Then she ran down our numbers, like we were on Top of the Pops or something: 'You had 19 eggs collected. 12 were mature. Ten fertilised. And you have nine fabulous embryos!'

I think I repeated 'nine' a couple of times because I couldn't quite believe it. I also felt a tinge of sadness for that little tenth one which didn't make it for whatever reason. It's kind of a silly thing to focus on because we've got nine but I still feel sad for the little one that didn't make it.

The Embryologist went on to let me know that all nine had been frozen for us, but also that she'd checked them against our last embryos and they were all better quality that what we had before! This is a massive deal. Our best one last time was the first one we transferred and was graded as a 5BB (they're given a number from 1-6 which is their stage of development, 6 being the highest; the letters denote the inner and outer cells and are graded from A-C). 5BB is good but that means that these must be 5AB/5BA or higher. I'm so hopeful that this means we're going to get a sticky one this time.

What was lovely was that I could tell how happy the Embryologist was on the phone. I guess they sometimes have to phone with not so nice news, letting people know they have no embryos or that they're poor quality, or that there's nothing to freeze. Letting someone know that 90% of their embryos have made it to Day 5 for freezing, when last time only 57% of them made it that far is probably a pretty nice call to make.

So that's where we're currently at.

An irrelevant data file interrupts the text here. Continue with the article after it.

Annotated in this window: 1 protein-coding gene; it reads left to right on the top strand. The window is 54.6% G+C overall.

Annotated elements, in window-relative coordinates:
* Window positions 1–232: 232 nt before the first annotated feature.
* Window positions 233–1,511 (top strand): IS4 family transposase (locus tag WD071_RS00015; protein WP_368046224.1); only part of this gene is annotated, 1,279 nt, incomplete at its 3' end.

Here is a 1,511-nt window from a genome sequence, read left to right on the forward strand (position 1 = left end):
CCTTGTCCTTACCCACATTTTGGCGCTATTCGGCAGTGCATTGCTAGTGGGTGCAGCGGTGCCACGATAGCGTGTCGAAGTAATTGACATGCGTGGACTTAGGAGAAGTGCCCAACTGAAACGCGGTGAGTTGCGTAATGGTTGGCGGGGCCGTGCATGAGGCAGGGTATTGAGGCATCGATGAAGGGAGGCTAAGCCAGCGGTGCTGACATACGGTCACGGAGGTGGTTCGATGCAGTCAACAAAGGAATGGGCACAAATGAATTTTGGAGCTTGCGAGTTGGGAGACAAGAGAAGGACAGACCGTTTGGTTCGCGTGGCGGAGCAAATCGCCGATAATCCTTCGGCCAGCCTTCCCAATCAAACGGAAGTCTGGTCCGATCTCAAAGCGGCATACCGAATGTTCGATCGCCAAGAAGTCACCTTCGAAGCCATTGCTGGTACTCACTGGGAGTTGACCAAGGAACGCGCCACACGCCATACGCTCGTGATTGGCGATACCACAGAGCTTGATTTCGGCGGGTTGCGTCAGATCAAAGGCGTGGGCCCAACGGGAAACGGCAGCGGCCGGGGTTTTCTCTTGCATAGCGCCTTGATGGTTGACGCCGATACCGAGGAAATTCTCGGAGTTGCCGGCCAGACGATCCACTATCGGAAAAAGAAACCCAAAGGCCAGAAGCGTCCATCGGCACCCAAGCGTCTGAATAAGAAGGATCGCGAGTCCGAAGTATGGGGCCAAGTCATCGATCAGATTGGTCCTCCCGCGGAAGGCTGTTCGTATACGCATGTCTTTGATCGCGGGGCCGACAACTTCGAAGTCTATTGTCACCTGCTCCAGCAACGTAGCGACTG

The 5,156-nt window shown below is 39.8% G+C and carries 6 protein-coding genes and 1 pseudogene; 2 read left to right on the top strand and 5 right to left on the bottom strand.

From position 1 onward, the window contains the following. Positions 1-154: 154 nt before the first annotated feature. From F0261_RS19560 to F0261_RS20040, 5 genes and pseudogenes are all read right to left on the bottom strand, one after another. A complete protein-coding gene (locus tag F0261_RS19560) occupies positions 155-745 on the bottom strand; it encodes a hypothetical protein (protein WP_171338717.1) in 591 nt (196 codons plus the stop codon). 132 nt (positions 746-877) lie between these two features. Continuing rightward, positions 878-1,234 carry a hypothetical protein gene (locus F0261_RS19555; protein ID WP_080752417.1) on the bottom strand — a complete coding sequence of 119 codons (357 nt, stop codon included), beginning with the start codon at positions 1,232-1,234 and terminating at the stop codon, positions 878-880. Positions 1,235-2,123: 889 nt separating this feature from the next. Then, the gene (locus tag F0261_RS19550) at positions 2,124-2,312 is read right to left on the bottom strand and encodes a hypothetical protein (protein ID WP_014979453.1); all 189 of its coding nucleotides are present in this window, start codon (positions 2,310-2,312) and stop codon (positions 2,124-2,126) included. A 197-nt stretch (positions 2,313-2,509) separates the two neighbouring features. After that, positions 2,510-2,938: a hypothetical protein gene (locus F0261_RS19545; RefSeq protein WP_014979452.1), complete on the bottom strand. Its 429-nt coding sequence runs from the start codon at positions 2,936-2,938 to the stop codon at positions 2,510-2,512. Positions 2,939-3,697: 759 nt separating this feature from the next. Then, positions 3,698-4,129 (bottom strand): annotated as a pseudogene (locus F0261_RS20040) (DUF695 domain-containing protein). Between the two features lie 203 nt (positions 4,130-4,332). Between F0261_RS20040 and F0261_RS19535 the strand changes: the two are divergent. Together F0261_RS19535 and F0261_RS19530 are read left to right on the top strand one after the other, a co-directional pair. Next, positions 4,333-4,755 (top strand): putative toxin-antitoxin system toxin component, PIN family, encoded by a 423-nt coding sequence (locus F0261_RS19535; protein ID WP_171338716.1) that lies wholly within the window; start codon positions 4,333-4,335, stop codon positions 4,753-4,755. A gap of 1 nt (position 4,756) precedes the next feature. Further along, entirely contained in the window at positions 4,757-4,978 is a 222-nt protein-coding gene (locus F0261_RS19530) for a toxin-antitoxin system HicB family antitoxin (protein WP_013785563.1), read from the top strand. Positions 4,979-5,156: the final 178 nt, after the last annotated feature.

I'm half hoping that someone at some point will ask me how many children I have so I can say 'none yet, but I have nine in the freezer' because these are the jokes that you make when you have IVF treatment and you're waiting to defrost your future children.

Because we've got to wait.

I can't believe we've been waiting two and a half weeks since then already. The time has both flown by and dragged. Hopefully in another couple of weeks I can start playing phone tag with the hospital and trying to arrange defrosting at least one of the little guys.

And then the angsting can start all over again. Will I respond to the drugs properly? Will my lining be alright? Will they thaw? Will they continue to expand? Will they implant? Will it stick?

I'll let you know how that goes when we get there.


  1. Thank you so much for sharing your IVF story with us. I don't respond to every post but I do read them all. Hugs and hope from Ohio :)

    1. Thank you. :-)

      Hopefully it's a story which will be continuing again in the next few months.